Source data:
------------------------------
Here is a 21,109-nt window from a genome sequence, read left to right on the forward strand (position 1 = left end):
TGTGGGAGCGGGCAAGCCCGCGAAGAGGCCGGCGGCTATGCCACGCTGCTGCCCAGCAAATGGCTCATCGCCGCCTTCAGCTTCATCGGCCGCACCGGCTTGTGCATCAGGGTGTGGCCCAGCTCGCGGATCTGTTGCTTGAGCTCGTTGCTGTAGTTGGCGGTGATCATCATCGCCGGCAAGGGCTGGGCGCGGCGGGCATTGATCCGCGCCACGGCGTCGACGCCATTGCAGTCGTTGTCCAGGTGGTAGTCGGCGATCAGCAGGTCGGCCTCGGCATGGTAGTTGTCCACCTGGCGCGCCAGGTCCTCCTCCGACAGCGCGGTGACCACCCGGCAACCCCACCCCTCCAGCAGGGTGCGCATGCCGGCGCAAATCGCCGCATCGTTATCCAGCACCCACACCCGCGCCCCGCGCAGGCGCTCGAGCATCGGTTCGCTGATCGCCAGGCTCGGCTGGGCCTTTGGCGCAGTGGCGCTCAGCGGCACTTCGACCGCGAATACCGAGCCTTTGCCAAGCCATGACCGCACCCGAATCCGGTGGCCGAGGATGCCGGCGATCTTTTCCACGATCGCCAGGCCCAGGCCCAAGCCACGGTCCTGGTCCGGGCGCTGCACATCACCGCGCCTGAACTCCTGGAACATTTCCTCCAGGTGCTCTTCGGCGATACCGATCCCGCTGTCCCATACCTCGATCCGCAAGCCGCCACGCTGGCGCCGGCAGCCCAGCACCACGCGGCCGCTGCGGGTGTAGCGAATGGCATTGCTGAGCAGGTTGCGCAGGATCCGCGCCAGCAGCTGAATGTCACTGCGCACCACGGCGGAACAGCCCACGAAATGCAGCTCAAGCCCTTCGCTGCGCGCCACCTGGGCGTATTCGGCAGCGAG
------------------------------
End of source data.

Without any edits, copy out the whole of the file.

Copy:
Here is a 21,109-nt window from a genome sequence, read left to right on the forward strand (position 1 = left end):
TGTGGGAGCGGGCAAGCCCGCGAAGAGGCCGGCGGCTATGCCACGCTGCTGCCCAGCAAATGGCTCATCGCCGCCTTCAGCTTCATCGGCCGCACCGGCTTGTGCATCAGGGTGTGGCCCAGCTCGCGGATCTGTTGCTTGAGCTCGTTGCTGTAGTTGGCGGTGATCATCATCGCCGGCAAGGGCTGGGCGCGGCGGGCATTGATCCGCGCCACGGCGTCGACGCCATTGCAGTCGTTGTCCAGGTGGTAGTCGGCGATCAGCAGGTCGGCCTCGGCATGGTAGTTGTCCACCTGGCGCGCCAGGTCCTCCTCCGACAGCGCGGTGACCACCCGGCAACCCCACCCCTCCAGCAGGGTGCGCATGCCGGCGCAAATCGCCGCATCGTTATCCAGCACCCACACCCGCGCCCCGCGCAGGCGCTCGAGCATCGGTTCGCTGATCGCCAGGCTCGGCTGGGCCTTTGGCGCAGTGGCGCTCAGCGGCACTTCGACCGCGAATACCGAGCCTTTGCCAAGCCATGACCGCACCCGAATCCGGTGGCCGAGGATGCCGGCGATCTTTTCCACGATCGCCAGGCCCAGGCCCAAGCCACGGTCCTGGTCCGGGCGCTGCACATCACCGCGCCTGAACTCCTGGAACATTTCCTCCAGGTGCTCTTCGGCGATACCGATCCCGCTGTCCCATACCTCGATCCGCAAGCCGCCACGCTGGCGCCGGCAGCCCAGCACCACGCGGCCGCTGCGGGTGTAGCGAATGGCATTGCTGAGCAGGTTGCGCAGGATCCGCGCCAGCAGCTGAATGTCACTGCGCACCACGGCGGAACAGCCCACGAAATGCAGCTCAAGCCCTTCGCTGCGCGCCACCTGGGCGTATTCGGCAGCGAG